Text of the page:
Aaron Saiger: Professor of Law at Fordham University and Author of a recent article, “Charter Schools, the Establishment Clause, and the Neoliberal Turn in Public Education.”
Dr. Saiger graduated from Harvard College and then completed his JD at Columbia University. Before earning his PhD for Princeton University in the Woodrow Wilson School of Public and International Affairs, Dr. Saiger clerked for Justice Ruth Bader Ginsburg of the Supreme Court of the United States. He is now Professor of Law at Fordham University where he specializes in issues surrounding religion, school choice and government/constitutional challenges in education. His recent essay, “Charter Schools, the Establishment Clause, and the Neoliberal Turn in Public Education,” was published in the Cardozo Law Review last April.
Rev. Dr. Wilson Goode: Former Mayor of Philadelphia.
Wilson Goode was the first African-American to be elected Mayor of Philadelphia, where he served two terms beginning in 1983. He remains active in both public and private education, serving as a board member of the Cornerstone Christian Academy, Southwest Leadership Academy Charter School, and Communities in Schools of Philadelphia, Inc. Dr. Goode is CEO of Philadelphia Leadership Foundation (PLF) and director of the Amachi Program, a national faith-based mentoring model for children of incarcerated parents. Because of his innovative and ground-breaking work in 2006, he was named the Philadelphia Inquirer’s Citizen of the Year. He is an ordained Baptist Minister with 54 years of service at the First Baptist Church of Paschall in southwest Philadelphia.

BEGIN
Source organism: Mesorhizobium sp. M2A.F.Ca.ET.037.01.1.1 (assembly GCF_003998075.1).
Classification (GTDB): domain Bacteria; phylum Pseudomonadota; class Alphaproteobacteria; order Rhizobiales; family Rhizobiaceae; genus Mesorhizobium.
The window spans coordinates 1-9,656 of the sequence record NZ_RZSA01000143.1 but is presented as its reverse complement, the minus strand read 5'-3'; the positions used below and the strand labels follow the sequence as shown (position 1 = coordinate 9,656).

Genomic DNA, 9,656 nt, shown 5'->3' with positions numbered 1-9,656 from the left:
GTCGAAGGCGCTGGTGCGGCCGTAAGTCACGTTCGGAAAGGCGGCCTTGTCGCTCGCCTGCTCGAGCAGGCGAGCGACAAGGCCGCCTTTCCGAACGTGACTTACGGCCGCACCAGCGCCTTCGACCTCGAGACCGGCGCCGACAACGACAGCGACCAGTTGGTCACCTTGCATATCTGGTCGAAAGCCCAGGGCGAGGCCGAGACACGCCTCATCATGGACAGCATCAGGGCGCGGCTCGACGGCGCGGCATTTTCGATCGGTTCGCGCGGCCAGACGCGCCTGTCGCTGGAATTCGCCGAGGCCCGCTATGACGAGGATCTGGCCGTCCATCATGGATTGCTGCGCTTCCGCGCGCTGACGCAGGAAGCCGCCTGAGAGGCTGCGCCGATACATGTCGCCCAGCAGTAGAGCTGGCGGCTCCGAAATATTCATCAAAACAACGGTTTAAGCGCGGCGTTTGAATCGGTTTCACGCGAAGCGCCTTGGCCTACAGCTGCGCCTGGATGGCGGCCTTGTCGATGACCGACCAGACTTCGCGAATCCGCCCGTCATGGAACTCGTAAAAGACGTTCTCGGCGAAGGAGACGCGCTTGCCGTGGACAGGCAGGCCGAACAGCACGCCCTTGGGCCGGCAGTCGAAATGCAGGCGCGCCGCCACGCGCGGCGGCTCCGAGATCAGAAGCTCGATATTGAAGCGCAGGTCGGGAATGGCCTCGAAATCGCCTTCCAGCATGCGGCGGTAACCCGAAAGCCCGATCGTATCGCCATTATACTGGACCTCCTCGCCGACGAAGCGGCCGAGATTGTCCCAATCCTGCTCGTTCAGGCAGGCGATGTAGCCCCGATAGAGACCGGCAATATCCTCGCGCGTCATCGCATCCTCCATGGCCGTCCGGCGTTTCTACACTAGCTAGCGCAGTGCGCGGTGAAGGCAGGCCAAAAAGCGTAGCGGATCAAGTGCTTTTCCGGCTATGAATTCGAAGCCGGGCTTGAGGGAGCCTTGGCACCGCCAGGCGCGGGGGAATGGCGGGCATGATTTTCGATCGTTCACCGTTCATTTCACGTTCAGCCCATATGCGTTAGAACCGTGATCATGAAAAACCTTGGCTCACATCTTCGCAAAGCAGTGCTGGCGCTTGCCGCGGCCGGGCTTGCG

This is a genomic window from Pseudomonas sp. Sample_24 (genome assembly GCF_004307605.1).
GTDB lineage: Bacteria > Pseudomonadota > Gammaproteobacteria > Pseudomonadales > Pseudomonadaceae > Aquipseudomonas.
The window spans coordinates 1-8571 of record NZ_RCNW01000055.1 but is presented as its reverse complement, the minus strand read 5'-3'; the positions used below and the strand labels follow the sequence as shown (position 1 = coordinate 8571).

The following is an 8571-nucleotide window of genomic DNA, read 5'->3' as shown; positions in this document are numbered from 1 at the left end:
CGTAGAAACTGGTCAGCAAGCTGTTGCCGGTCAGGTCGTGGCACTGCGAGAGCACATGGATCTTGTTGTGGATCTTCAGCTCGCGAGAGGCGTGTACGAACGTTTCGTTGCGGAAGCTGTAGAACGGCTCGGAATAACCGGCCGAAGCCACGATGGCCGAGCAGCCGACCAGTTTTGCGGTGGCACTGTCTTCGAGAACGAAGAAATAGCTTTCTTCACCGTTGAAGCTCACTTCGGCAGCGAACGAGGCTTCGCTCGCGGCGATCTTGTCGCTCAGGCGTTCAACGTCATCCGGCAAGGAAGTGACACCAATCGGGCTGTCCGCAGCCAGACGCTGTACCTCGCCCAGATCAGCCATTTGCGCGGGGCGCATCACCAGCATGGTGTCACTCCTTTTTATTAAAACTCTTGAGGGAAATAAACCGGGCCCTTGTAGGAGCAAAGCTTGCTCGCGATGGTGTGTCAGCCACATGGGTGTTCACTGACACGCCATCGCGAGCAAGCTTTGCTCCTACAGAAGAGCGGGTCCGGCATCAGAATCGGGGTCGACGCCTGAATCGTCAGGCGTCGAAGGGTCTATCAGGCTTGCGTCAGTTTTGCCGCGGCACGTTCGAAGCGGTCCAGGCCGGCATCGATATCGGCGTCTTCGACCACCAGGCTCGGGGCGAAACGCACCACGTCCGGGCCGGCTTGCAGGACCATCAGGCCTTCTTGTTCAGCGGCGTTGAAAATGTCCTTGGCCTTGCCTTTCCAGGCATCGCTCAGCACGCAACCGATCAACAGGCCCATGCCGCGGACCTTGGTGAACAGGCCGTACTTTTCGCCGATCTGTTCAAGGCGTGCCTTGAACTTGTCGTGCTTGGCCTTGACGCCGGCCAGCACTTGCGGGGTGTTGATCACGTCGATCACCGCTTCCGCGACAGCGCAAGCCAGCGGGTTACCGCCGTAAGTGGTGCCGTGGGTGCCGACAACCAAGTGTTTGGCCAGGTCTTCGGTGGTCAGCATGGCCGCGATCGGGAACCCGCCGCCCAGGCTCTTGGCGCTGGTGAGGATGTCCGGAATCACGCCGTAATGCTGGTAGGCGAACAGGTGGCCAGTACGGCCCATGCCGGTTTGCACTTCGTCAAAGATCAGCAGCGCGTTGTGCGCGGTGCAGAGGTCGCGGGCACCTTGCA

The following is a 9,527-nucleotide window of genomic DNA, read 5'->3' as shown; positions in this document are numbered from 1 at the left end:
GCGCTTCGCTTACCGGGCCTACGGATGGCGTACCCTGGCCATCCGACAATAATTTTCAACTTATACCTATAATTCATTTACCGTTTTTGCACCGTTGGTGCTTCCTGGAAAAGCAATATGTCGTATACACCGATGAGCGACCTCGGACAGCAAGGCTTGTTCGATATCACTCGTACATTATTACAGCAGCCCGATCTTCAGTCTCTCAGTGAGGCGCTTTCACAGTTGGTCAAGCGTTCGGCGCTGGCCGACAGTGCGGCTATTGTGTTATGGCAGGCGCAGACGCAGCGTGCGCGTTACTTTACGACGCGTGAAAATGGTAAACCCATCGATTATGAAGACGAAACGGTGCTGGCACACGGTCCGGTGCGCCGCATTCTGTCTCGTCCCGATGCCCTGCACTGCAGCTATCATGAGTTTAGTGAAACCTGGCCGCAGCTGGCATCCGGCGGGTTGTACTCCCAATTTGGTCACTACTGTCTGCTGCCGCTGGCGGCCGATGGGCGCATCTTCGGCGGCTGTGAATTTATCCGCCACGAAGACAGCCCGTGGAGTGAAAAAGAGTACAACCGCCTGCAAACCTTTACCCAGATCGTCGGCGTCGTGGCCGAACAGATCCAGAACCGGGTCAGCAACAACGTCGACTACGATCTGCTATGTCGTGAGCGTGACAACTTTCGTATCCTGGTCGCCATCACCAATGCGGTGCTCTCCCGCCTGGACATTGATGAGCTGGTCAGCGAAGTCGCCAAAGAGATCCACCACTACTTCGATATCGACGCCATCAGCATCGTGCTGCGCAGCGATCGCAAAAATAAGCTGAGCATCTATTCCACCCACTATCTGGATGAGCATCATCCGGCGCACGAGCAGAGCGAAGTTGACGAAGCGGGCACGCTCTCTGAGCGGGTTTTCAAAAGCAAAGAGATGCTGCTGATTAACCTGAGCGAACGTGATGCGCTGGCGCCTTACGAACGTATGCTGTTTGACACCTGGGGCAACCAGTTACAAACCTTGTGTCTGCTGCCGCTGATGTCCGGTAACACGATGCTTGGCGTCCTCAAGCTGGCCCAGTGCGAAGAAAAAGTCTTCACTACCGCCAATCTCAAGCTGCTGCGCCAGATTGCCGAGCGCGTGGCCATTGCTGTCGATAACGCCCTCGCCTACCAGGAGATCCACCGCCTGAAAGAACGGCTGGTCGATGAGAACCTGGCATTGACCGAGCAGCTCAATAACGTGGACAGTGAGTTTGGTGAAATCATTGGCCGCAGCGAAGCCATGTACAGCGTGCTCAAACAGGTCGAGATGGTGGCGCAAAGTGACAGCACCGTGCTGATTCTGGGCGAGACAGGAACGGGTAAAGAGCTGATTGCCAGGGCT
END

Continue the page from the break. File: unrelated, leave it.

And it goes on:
Joan Goodman: Professor of Education, Culture, and Society Division in the Graduate School of Education at the University of Pennsylvania and Co-author of The Moral Stake in Education: Contested Premises and Practices.
For thirty years, Dr. Goodman combined teaching with clinical psychology at children’s hospitals in Washington D.C., Oakland, and Philadelphia. Her primary interests now have shifted to moral education, both theoretical and applied. She addresses such questions as: What is a moral value? How do values develop in children? How do we foster values and, more important, a moral identity? How do we understand and reconcile conﬂicting values? These issues are the subject of two books she co-authored with Penn law professor Howard Lesnick, The Moral Stake in Education: Contested Premises and Practices and Moral Education: A Teacher-Centered Approach. With Usha Balamore, a kindergarten teacher turned principal, she co-authored Teaching Goodness: Engaging the Moral and Academic Promise of Young Children.
John J. DiIulio, Jr.: Frederic Fox Leadership Professor of Politics, Religion, and Civil Society, and Professor of Political Science, at the University of Pennsylvania and served as the first director of the White House Office of Faith-Based and Community Initiatives from 2001-2002.
Dr. DiIulio is the Frederic Fox Leadership Professor of Politics, Religion, and Civil Society. He has developed programs to mentor the children of prisoners, provide literacy training in low-income communities, reduce homicides in high-crime police districts, and support inner-city Catholic schools that serve low-income children. He has been a research center director at the Brookings Institution, the Manhattan Institute, and Public/Private Ventures. During his academic leave in 2001-2002, he served as first director of the White House Office of Faith-Based and Community Initiatives.